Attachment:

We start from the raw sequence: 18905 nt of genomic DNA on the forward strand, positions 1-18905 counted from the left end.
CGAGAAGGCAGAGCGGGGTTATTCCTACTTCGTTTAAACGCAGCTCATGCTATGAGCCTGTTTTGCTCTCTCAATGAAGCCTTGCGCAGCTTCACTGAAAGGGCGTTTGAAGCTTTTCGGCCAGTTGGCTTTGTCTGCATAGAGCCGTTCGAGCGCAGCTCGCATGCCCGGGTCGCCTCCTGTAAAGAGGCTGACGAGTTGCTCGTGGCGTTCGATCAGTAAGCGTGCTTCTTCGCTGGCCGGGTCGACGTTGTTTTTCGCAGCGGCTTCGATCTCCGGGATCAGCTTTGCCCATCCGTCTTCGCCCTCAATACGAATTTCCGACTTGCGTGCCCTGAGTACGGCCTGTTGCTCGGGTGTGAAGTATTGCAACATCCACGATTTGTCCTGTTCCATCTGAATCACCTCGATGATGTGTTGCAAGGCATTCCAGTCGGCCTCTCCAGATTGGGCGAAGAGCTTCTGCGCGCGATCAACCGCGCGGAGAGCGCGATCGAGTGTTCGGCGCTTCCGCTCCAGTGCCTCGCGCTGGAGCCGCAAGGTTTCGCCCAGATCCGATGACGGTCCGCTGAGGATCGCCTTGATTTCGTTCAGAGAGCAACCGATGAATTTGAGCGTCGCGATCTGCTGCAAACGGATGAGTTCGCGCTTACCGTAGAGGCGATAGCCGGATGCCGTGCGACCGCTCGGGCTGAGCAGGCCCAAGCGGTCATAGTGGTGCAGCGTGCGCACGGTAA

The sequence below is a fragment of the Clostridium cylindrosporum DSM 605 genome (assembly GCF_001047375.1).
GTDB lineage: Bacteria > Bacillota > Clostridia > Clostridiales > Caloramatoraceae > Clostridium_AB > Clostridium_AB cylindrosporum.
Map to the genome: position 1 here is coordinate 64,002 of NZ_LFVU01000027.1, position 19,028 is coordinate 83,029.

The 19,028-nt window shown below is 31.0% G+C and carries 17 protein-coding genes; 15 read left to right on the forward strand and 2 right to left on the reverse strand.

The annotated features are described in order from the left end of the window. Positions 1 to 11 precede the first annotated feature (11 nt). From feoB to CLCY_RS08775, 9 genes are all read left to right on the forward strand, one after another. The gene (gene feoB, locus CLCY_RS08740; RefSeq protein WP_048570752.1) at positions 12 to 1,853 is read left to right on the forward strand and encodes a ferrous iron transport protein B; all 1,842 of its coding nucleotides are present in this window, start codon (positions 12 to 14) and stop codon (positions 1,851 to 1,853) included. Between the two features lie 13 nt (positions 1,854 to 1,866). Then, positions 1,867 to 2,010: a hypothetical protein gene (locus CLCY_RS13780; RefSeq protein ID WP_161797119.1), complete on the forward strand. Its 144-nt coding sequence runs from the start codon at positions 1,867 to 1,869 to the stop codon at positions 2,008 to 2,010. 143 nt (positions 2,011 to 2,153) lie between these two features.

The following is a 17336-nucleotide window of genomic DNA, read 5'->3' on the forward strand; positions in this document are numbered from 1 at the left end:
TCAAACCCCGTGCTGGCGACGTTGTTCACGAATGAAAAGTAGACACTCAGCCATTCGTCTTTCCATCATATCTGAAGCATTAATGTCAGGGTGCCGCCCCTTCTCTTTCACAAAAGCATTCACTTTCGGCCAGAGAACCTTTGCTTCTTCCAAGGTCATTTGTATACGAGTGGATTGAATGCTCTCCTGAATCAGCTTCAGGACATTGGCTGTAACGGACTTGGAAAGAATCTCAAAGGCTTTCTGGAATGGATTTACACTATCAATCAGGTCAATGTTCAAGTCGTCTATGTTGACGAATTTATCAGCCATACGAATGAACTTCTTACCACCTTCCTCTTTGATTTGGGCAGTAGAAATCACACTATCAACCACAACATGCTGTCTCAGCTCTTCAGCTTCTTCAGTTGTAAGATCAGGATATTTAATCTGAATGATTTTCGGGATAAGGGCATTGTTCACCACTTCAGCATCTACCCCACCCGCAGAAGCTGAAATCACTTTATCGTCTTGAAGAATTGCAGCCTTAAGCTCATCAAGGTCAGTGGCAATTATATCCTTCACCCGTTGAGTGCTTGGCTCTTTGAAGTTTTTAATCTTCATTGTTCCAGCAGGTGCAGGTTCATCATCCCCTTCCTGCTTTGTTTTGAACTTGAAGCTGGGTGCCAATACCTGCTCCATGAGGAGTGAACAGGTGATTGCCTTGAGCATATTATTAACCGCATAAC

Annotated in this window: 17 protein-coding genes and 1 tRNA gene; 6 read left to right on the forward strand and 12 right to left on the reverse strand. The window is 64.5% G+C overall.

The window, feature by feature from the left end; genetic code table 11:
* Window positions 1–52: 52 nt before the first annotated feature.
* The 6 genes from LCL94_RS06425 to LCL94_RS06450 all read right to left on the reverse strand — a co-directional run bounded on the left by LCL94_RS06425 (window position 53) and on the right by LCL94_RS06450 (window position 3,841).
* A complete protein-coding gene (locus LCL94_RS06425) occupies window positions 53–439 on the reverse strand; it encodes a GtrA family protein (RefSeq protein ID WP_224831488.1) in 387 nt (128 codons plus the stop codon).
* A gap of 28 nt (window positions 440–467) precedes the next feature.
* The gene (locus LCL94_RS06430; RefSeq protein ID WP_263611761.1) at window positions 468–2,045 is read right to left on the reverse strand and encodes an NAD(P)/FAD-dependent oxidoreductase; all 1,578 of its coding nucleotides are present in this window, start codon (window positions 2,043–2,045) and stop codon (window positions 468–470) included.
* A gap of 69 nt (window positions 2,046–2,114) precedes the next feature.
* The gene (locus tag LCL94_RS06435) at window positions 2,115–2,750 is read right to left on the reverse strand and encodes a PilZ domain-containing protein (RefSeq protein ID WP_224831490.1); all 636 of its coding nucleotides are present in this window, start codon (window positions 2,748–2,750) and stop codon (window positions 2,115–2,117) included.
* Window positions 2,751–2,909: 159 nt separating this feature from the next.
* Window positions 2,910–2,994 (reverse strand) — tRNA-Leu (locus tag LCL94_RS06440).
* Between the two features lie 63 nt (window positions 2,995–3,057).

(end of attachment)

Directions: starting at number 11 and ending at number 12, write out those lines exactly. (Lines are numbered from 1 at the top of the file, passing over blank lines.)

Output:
The window, feature by feature from the left end; genetic code table 11:
* Window positions 1–52: 52 nt before the first annotated feature.